Condition: A female athlete who chooses to continue with her sport during the pregnancy is referred to as a “pregnant athlete.”
Background: Physical activity during pregnancy has many benefits but also some risks. About 42% of women say they exercised during their pregnancy. Walking, swimming, and aerobics are most common.
Risk Factors: Risks vary slightly depending on the stage of the pregnancy. Changes in an athlete’s body during pregnancy can increase the risk of certain problems such as overheating, dehydration, and low blood sugar. This can be dangerous for both the woman and the fetus. Pregnancy may also make some problems worse in athletes, such as loss of bone density, anemia, or joint problems. Sports related injuries, or starting a new intense sport for the first time during pregnancy may be especially risky for both the fetus and the woman.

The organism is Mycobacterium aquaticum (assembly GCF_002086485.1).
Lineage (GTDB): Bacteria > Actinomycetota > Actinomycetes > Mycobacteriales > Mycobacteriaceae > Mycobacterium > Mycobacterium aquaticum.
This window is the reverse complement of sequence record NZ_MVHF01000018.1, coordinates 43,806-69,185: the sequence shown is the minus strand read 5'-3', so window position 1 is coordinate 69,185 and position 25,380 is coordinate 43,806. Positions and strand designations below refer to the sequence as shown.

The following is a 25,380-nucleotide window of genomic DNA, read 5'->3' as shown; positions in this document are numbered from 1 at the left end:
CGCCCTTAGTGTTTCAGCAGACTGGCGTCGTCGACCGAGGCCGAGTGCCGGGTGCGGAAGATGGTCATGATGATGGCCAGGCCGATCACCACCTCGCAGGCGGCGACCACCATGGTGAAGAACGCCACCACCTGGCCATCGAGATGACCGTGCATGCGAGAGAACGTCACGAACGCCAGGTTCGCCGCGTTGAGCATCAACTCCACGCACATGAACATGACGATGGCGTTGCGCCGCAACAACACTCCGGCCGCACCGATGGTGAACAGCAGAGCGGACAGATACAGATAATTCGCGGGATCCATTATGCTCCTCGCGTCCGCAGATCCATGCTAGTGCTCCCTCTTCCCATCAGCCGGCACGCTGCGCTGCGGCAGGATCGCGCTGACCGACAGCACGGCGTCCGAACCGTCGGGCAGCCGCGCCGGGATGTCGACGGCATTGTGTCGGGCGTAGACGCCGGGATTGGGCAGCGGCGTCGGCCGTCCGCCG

Physical Exam: The obstetrician or other care provider will conduct a normal prenatal exam to check for problems like bleeding, high blood pressure, and headaches. She will pay special attention to the hips, spine, and other joints.
Diagnostic Process: Routine prenatal care will include standard blood tests. Other tests may be ordered if there are concerns. If imaging of a joint is needed, ultrasound can use used safely.
Rehab Management: When treating injuries or other conditions in a pregnant athlete, the safety of drugs and procedures is most important. The pregnant athlete may need to cut back on her work-outs if there are problems with the pregnancy, such as high blood pressure, early labor, or bleeding.
Other Resources for Patients and Families: Family, friends, coaches, and trainers can support, encourage, and help the athlete learn how to exercise safely during pregnancy.